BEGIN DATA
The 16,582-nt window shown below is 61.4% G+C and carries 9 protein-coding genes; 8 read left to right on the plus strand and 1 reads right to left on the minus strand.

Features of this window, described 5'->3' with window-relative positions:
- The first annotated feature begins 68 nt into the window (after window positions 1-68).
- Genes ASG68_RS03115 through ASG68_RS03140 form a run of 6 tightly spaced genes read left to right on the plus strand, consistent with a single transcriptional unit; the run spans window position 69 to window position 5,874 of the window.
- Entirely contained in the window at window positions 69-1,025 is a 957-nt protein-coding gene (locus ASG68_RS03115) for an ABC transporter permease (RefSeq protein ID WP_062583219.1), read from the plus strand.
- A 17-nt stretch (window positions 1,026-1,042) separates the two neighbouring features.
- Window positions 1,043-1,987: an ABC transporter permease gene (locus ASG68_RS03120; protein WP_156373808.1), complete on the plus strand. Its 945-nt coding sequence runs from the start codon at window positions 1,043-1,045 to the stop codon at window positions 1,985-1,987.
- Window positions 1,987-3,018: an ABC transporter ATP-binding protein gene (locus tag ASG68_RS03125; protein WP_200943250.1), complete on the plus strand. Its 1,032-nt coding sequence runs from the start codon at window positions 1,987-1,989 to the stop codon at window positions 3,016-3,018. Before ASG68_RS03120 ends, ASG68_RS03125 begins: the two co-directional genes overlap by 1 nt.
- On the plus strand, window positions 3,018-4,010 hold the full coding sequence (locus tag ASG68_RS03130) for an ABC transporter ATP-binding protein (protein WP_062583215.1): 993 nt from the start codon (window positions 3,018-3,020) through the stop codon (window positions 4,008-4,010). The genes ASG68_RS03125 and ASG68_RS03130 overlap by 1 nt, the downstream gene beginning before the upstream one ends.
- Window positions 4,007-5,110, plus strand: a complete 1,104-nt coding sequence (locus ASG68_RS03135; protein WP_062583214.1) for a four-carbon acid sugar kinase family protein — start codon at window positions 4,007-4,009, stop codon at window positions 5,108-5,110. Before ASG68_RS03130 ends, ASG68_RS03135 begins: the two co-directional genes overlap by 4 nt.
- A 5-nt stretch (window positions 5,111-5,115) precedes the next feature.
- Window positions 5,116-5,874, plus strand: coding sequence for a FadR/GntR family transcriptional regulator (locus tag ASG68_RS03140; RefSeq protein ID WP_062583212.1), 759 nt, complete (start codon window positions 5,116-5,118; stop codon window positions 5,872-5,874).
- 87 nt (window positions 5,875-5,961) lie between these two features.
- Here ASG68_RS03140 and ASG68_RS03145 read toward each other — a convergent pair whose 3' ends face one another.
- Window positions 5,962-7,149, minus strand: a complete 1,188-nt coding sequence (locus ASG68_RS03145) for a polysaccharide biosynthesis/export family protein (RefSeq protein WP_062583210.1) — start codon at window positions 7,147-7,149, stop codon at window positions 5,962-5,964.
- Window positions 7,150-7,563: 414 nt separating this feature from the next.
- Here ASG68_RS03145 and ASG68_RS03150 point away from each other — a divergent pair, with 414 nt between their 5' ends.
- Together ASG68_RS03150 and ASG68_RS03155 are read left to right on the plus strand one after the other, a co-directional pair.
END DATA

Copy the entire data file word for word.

The 16,582-nt window shown below is 61.4% G+C and carries 9 protein-coding genes; 8 read left to right on the plus strand and 1 reads right to left on the minus strand.

Features of this window, described 5'->3' with window-relative positions:
- The first annotated feature begins 68 nt into the window (after window positions 1-68).
- Genes ASG68_RS03115 through ASG68_RS03140 form a run of 6 tightly spaced genes read left to right on the plus strand, consistent with a single transcriptional unit; the run spans window position 69 to window position 5,874 of the window.
- Entirely contained in the window at window positions 69-1,025 is a 957-nt protein-coding gene (locus ASG68_RS03115) for an ABC transporter permease (RefSeq protein ID WP_062583219.1), read from the plus strand.
- A 17-nt stretch (window positions 1,026-1,042) separates the two neighbouring features.
- Window positions 1,043-1,987: an ABC transporter permease gene (locus ASG68_RS03120; protein WP_156373808.1), complete on the plus strand. Its 945-nt coding sequence runs from the start codon at window positions 1,043-1,045 to the stop codon at window positions 1,985-1,987.
- Window positions 1,987-3,018: an ABC transporter ATP-binding protein gene (locus tag ASG68_RS03125; protein WP_200943250.1), complete on the plus strand. Its 1,032-nt coding sequence runs from the start codon at window positions 1,987-1,989 to the stop codon at window positions 3,016-3,018. Before ASG68_RS03120 ends, ASG68_RS03125 begins: the two co-directional genes overlap by 1 nt.
- On the plus strand, window positions 3,018-4,010 hold the full coding sequence (locus tag ASG68_RS03130) for an ABC transporter ATP-binding protein (protein WP_062583215.1): 993 nt from the start codon (window positions 3,018-3,020) through the stop codon (window positions 4,008-4,010). The genes ASG68_RS03125 and ASG68_RS03130 overlap by 1 nt, the downstream gene beginning before the upstream one ends.
- Window positions 4,007-5,110, plus strand: a complete 1,104-nt coding sequence (locus ASG68_RS03135; protein WP_062583214.1) for a four-carbon acid sugar kinase family protein — start codon at window positions 4,007-4,009, stop codon at window positions 5,108-5,110. Before ASG68_RS03130 ends, ASG68_RS03135 begins: the two co-directional genes overlap by 4 nt.
- A 5-nt stretch (window positions 5,111-5,115) precedes the next feature.
- Window positions 5,116-5,874, plus strand: coding sequence for a FadR/GntR family transcriptional regulator (locus tag ASG68_RS03140; RefSeq protein ID WP_062583212.1), 759 nt, complete (start codon window positions 5,116-5,118; stop codon window positions 5,872-5,874).
- 87 nt (window positions 5,875-5,961) lie between these two features.
- Here ASG68_RS03140 and ASG68_RS03145 read toward each other — a convergent pair whose 3' ends face one another.
- Window positions 5,962-7,149, minus strand: a complete 1,188-nt coding sequence (locus ASG68_RS03145) for a polysaccharide biosynthesis/export family protein (RefSeq protein WP_062583210.1) — start codon at window positions 7,147-7,149, stop codon at window positions 5,962-5,964.
- Window positions 7,150-7,563: 414 nt separating this feature from the next.
- Here ASG68_RS03145 and ASG68_RS03150 point away from each other — a divergent pair, with 414 nt between their 5' ends.
- Together ASG68_RS03150 and ASG68_RS03155 are read left to right on the plus strand one after the other, a co-directional pair.